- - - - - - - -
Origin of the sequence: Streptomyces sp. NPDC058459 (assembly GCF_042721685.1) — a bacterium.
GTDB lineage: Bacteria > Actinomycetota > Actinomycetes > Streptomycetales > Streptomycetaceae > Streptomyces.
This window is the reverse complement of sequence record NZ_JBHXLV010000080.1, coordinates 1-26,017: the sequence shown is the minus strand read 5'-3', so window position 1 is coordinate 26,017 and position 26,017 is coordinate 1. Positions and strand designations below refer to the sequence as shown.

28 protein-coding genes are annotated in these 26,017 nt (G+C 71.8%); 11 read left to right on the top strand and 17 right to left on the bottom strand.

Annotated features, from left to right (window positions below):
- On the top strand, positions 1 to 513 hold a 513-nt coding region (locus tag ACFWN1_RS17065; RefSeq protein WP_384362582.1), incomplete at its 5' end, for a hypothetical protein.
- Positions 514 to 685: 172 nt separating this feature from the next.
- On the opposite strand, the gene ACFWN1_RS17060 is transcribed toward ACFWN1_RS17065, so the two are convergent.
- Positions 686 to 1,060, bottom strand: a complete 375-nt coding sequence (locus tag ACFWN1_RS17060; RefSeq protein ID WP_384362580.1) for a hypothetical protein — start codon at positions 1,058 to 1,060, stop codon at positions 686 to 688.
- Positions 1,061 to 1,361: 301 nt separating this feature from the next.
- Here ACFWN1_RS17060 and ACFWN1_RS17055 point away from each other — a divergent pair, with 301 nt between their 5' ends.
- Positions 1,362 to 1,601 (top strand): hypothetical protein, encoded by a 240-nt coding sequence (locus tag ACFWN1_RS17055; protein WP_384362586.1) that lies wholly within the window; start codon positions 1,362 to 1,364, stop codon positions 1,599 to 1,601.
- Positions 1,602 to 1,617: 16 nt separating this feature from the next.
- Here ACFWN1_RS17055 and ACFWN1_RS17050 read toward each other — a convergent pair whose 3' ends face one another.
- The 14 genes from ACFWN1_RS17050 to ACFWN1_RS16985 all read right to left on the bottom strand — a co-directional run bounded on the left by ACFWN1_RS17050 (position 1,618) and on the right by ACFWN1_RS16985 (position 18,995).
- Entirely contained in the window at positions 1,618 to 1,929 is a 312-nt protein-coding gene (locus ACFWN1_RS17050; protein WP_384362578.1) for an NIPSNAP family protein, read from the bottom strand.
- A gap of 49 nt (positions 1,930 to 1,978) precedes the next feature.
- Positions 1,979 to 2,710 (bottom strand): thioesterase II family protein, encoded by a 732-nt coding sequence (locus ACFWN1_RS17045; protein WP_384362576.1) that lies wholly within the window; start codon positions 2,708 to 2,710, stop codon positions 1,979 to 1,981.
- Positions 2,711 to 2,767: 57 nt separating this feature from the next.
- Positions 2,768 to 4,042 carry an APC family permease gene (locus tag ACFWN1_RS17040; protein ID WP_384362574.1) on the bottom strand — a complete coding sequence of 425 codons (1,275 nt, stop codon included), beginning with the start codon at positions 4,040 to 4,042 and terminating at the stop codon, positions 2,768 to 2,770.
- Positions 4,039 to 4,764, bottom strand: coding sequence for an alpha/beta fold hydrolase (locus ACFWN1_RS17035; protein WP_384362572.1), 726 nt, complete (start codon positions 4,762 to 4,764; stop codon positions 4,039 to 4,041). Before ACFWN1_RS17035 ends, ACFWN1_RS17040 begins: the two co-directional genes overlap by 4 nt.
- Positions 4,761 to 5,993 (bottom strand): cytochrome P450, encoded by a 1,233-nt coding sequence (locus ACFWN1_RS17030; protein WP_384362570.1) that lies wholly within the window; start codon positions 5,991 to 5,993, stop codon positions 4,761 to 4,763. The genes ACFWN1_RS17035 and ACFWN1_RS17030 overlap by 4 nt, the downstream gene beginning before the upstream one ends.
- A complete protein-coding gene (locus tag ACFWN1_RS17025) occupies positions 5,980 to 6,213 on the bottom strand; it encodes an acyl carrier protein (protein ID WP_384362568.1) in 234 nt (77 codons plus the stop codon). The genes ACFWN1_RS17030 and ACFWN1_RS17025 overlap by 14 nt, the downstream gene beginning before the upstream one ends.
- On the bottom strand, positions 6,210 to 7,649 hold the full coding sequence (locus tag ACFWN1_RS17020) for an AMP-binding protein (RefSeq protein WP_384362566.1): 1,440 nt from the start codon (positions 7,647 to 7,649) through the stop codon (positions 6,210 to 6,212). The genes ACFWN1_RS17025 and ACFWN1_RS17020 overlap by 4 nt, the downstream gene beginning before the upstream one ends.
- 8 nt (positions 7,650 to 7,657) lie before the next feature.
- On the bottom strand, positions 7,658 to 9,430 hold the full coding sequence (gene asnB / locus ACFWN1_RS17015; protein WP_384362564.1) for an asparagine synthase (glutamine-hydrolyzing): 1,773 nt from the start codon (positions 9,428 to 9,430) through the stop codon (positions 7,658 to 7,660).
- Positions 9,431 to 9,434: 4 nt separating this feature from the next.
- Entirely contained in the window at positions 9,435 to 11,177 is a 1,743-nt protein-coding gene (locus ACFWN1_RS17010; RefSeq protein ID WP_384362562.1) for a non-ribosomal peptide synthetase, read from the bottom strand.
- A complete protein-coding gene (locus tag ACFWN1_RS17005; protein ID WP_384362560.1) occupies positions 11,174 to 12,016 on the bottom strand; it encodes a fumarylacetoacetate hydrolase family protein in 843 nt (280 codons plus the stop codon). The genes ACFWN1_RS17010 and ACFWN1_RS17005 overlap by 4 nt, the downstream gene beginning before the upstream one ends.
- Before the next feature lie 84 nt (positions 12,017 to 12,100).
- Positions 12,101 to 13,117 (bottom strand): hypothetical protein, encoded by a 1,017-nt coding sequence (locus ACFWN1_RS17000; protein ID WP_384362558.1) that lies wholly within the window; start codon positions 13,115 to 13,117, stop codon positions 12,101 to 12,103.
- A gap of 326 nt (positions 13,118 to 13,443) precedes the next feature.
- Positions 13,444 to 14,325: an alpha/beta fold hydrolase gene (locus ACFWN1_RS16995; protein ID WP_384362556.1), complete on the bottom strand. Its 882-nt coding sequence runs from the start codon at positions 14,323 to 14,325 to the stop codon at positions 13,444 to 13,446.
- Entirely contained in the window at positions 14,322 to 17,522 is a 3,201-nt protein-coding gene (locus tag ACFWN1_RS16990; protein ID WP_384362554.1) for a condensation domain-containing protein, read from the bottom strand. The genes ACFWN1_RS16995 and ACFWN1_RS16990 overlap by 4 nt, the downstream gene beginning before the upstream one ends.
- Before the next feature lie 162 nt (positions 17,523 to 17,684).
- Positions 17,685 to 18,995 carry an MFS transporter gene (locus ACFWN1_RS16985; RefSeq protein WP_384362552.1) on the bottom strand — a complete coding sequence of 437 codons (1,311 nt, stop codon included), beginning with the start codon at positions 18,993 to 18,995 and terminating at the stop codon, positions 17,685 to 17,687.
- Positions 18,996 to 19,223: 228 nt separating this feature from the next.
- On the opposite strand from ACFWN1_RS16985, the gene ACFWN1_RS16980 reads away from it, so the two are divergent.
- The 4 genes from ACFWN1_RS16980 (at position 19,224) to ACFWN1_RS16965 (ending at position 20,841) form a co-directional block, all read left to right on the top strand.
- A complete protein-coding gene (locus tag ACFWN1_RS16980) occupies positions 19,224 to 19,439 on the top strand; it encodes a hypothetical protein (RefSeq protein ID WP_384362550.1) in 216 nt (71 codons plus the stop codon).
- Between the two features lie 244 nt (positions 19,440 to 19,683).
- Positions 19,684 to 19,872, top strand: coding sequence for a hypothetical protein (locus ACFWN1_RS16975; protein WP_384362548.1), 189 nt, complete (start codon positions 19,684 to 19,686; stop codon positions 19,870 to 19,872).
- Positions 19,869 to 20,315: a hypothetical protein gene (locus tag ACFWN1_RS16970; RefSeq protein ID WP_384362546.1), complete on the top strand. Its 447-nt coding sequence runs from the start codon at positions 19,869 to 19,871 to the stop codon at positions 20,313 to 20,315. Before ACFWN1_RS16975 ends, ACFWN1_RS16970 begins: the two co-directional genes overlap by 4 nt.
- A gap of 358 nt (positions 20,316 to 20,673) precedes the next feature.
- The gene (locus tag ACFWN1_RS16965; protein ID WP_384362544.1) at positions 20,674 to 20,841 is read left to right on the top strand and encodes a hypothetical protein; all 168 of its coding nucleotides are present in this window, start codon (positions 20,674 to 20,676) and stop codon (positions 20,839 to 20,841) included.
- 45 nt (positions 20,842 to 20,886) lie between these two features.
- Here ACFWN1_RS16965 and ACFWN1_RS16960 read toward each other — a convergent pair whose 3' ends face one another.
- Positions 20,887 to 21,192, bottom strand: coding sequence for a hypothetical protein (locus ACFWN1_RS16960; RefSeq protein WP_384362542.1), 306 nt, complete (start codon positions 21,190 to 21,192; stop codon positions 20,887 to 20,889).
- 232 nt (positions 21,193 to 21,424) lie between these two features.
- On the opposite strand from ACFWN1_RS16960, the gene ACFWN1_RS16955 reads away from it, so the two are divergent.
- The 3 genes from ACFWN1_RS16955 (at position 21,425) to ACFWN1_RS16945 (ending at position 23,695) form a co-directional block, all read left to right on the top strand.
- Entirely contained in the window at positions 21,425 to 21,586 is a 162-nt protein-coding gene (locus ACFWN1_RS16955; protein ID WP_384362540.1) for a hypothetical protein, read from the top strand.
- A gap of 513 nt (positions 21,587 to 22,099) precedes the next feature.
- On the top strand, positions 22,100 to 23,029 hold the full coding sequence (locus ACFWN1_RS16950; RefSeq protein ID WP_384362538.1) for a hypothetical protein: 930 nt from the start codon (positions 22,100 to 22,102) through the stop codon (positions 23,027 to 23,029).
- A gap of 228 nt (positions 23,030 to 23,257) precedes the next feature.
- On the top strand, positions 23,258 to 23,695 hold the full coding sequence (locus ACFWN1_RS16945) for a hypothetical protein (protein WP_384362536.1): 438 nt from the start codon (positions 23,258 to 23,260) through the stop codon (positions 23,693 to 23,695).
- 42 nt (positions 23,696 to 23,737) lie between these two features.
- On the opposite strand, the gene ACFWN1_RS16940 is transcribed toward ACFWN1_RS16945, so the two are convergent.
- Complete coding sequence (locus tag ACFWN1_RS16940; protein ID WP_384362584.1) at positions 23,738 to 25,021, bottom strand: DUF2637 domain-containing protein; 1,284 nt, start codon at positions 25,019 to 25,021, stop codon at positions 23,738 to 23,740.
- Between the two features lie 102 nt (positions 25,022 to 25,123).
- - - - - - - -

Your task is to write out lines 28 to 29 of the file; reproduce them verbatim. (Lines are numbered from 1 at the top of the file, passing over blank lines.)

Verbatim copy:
- Entirely contained in the window at positions 9,435 to 11,177 is a 1,743-nt protein-coding gene (locus ACFWN1_RS17010; RefSeq protein ID WP_384362562.1) for a non-ribosomal peptide synthetase, read from the bottom strand.
- A complete protein-coding gene (locus tag ACFWN1_RS17005; protein ID WP_384362560.1) occupies positions 11,174 to 12,016 on the bottom strand; it encodes a fumarylacetoacetate hydrolase family protein in 843 nt (280 codons plus the stop codon). The genes ACFWN1_RS17010 and ACFWN1_RS17005 overlap by 4 nt, the downstream gene beginning before the upstream one ends.